Figure 3: Chess and goose game board at The Metropolitan Museum of Art.
Zoom Info
spring-of-mathematics:

Mathematical chess problems: Knight’s tour & Longest uncrossed knight’s path.
A knight’s tour is a sequence of moves of a knight on a chessboard such that the knight visits every square only once. If the knight ends on a square that is one knight’s move from the beginning square (so that it could tour the board again immediately, following the same path), the tour is closed, otherwise it is open. The knight’s tour problem is the mathematical problem of finding a knight’s tour. Variations of the knight’s tour problem involve chessboards of different sizes than the usual 8 × 8, as well as irregular (non-rectangular) boards.
The longest uncrossed (or nonintersecting) knight’s path is a mathematical problem involving a knight on the standard 8×8 chessboard or, more generally, on a square n×n board. The problem is to find the longest path the knight can take on the given board, such that the path does not intersect itself. A further distinction can be made between a closed path, which ends on the same field as where it begins, and an open path, which ends on a different field from where it begins.
See more at: Knight’s tour (Figure 1-2) & Longest uncrossed knight’s path (Figure 4-5) on Wikipedia - Knight Graph on Math Wolfram.
Figure 3: Chess and goose game board at The Metropolitan Museum of Art.
Zoom Info
spring-of-mathematics:

Mathematical chess problems: Knight’s tour & Longest uncrossed knight’s path.
A knight’s tour is a sequence of moves of a knight on a chessboard such that the knight visits every square only once. If the knight ends on a square that is one knight’s move from the beginning square (so that it could tour the board again immediately, following the same path), the tour is closed, otherwise it is open. The knight’s tour problem is the mathematical problem of finding a knight’s tour. Variations of the knight’s tour problem involve chessboards of different sizes than the usual 8 × 8, as well as irregular (non-rectangular) boards.
The longest uncrossed (or nonintersecting) knight’s path is a mathematical problem involving a knight on the standard 8×8 chessboard or, more generally, on a square n×n board. The problem is to find the longest path the knight can take on the given board, such that the path does not intersect itself. A further distinction can be made between a closed path, which ends on the same field as where it begins, and an open path, which ends on a different field from where it begins.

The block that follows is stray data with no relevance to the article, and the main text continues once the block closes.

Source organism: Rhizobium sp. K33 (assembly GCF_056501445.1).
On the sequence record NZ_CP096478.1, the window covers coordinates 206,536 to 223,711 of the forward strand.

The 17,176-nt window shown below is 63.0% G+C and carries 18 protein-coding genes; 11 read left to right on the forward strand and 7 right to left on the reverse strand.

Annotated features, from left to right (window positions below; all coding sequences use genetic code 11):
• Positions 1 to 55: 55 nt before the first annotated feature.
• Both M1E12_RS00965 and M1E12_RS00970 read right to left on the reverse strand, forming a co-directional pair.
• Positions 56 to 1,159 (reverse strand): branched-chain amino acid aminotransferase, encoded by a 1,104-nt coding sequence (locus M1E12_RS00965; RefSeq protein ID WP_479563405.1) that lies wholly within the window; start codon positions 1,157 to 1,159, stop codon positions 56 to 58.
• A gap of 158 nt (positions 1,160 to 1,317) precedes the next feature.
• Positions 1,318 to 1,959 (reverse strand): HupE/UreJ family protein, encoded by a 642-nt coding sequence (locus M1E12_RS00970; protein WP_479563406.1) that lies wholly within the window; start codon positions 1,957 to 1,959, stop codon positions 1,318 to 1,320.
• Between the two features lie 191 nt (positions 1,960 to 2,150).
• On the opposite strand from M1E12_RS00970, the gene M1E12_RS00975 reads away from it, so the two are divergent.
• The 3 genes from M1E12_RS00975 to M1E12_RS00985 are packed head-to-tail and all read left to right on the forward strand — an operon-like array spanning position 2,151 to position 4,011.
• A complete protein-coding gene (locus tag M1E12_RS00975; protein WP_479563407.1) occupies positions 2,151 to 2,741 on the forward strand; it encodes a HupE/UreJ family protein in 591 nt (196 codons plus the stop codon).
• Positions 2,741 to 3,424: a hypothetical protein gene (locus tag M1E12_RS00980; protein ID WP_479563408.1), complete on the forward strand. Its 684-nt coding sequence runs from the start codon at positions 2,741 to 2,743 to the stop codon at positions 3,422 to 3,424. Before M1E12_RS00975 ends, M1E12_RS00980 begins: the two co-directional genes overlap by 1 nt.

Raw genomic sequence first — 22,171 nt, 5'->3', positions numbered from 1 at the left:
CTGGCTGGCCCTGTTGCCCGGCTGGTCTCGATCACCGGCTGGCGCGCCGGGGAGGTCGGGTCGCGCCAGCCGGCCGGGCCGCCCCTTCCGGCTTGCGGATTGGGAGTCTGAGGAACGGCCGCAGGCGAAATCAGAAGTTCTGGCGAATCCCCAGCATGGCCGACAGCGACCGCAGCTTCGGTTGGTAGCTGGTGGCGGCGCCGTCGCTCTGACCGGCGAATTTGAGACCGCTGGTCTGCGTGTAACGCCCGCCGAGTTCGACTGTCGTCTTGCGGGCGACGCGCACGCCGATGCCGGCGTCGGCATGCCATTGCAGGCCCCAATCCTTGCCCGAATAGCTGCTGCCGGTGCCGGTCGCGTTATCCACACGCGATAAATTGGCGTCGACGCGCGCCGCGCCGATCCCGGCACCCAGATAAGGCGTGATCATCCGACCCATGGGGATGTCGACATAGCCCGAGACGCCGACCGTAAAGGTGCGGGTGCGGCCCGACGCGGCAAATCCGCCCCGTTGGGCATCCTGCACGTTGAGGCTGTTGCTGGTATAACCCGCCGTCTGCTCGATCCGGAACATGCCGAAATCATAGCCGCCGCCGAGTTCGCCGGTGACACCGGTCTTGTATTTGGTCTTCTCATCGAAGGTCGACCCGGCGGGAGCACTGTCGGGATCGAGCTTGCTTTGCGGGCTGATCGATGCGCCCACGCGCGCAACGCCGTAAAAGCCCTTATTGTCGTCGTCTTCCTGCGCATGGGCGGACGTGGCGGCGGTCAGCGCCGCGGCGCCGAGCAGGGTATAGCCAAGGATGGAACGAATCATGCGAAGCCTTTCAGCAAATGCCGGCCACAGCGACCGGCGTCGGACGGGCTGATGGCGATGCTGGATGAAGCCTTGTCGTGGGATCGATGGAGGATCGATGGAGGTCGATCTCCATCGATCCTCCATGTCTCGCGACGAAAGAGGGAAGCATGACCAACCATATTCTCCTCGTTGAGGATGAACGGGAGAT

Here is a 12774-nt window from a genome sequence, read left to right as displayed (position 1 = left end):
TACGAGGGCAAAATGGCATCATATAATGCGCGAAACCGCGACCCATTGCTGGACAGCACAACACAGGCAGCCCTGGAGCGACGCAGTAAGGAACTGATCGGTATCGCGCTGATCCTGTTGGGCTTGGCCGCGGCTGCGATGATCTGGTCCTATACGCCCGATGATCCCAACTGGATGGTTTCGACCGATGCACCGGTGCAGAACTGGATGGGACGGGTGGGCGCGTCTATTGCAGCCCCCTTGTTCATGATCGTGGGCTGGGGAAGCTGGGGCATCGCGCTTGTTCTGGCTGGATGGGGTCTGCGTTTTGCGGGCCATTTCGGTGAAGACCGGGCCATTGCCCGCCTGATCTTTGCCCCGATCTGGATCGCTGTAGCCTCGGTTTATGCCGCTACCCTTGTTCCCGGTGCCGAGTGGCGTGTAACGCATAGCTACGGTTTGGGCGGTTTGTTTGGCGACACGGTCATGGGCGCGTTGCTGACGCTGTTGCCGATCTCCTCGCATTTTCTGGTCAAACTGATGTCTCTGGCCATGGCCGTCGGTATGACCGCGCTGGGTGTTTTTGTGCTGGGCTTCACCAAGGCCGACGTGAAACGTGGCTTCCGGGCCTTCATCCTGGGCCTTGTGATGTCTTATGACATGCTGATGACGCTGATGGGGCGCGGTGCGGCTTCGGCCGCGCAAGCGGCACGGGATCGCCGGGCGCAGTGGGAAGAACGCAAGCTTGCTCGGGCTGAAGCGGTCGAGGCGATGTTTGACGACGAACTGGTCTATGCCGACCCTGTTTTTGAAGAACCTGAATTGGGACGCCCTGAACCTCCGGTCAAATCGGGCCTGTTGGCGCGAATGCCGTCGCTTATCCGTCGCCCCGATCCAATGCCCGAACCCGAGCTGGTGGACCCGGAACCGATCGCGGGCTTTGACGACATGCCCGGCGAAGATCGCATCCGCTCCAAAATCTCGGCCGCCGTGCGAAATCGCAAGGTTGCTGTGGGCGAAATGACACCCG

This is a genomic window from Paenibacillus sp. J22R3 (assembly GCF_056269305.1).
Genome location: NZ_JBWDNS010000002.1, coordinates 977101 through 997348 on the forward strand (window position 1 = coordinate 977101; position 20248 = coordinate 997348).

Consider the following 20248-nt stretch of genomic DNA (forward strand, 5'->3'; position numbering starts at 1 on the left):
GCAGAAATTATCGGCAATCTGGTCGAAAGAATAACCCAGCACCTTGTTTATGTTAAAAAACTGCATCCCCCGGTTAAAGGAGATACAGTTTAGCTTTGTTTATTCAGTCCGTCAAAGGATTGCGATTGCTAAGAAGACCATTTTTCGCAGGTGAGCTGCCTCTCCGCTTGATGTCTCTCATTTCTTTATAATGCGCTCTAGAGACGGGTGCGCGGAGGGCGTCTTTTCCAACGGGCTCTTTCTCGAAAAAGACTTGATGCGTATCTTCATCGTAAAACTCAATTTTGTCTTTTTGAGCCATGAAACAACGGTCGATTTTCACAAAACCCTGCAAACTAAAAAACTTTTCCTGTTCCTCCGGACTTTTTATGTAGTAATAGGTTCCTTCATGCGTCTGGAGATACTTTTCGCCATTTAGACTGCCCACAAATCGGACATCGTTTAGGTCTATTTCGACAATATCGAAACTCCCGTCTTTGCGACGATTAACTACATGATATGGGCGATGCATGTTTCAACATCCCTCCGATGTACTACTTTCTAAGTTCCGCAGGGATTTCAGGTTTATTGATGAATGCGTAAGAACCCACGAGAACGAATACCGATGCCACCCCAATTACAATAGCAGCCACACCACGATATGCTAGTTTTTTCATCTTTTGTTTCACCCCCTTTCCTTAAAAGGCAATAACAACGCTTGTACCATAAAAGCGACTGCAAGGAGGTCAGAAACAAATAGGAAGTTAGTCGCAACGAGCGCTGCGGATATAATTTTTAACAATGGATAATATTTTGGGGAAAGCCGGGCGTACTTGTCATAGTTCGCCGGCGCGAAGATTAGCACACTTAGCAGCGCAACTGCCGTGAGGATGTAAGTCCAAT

See more at: Knight’s tour (Figure 1-2) & Longest uncrossed knight’s path (Figure 4-5) on Wikipedia - Knight Graph on Math Wolfram.
Figure 3: Chess and goose game board at The Metropolitan Museum of Art.
Zoom Info

spring-of-mathematics:

Mathematical chess problems: Knight’s tour & Longest uncrossed knight’s path.

  • A knight’s tour is a sequence of moves of a knight on a chessboard such that the knight visits every square only once. If the knight ends on a square that is one knight’s move from the beginning square (so that it could tour the board again immediately, following the same path), the tour is closed, otherwise it is open. The knight’s tour problem is the mathematical problem of finding a knight’s tour. Variations of the knight’s tour problem involve chessboards of different sizes than the usual 8 × 8, as well as irregular (non-rectangular) boards.
  • The longest uncrossed (or nonintersecting) knight’s path is a mathematical problem involving a knight on the standard 8×8 chessboard or, more generally, on a square n×n board. The problem is to find the longest path the knight can take on the given board, such that the path does not intersect itself. A further distinction can be made between a closed path, which ends on the same field as where it begins, and an open path, which ends on a different field from where it begins.

See more at: Knight’s tour (Figure 1-2) & Longest uncrossed knight’s path (Figure 4-5) on Wikipedia - Knight Graph on Math Wolfram.

Figure 3: Chess and goose game board at The Metropolitan Museum of Art.